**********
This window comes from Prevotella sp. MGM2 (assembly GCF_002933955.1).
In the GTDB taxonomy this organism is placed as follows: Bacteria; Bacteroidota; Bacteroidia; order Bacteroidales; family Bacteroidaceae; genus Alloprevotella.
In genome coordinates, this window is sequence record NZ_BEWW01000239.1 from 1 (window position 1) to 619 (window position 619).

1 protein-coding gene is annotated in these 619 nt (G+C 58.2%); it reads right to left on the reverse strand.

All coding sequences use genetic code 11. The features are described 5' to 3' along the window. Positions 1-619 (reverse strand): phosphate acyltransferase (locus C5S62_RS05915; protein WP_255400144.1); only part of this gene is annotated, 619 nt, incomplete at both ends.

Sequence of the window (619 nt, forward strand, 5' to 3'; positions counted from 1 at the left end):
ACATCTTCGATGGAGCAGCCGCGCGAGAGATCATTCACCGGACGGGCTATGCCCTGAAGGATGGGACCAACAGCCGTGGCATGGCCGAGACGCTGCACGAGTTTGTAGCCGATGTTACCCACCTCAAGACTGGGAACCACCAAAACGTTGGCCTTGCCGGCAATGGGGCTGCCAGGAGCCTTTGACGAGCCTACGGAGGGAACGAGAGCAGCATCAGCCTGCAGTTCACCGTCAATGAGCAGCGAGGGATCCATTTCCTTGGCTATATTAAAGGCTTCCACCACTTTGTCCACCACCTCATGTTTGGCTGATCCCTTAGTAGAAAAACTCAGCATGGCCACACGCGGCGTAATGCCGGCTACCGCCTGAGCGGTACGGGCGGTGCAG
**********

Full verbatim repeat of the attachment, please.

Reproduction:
This window comes from Prevotella sp. MGM2 (assembly GCF_002933955.1).
In the GTDB taxonomy this organism is placed as follows: Bacteria; Bacteroidota; Bacteroidia; order Bacteroidales; family Bacteroidaceae; genus Alloprevotella.
In genome coordinates, this window is sequence record NZ_BEWW01000239.1 from 1 (window position 1) to 619 (window position 619).

1 protein-coding gene is annotated in these 619 nt (G+C 58.2%); it reads right to left on the reverse strand.

All coding sequences use genetic code 11. The features are described 5' to 3' along the window. Positions 1-619 (reverse strand): phosphate acyltransferase (locus C5S62_RS05915; protein WP_255400144.1); only part of this gene is annotated, 619 nt, incomplete at both ends.

Sequence of the window (619 nt, forward strand, 5' to 3'; positions counted from 1 at the left end):
ACATCTTCGATGGAGCAGCCGCGCGAGAGATCATTCACCGGACGGGCTATGCCCTGAAGGATGGGACCAACAGCCGTGGCATGGCCGAGACGCTGCACGAGTTTGTAGCCGATGTTACCCACCTCAAGACTGGGAACCACCAAAACGTTGGCCTTGCCGGCAATGGGGCTGCCAGGAGCCTTTGACGAGCCTACGGAGGGAACGAGAGCAGCATCAGCCTGCAGTTCACCGTCAATGAGCAGCGAGGGATCCATTTCCTTGGCTATATTAAAGGCTTCCACCACTTTGTCCACCACCTCATGTTTGGCTGATCCCTTAGTAGAAAAACTCAGCATGGCCACACGCGGCGTAATGCCGGCTACCGCCTGAGCGGTACGGGCGGTGCAG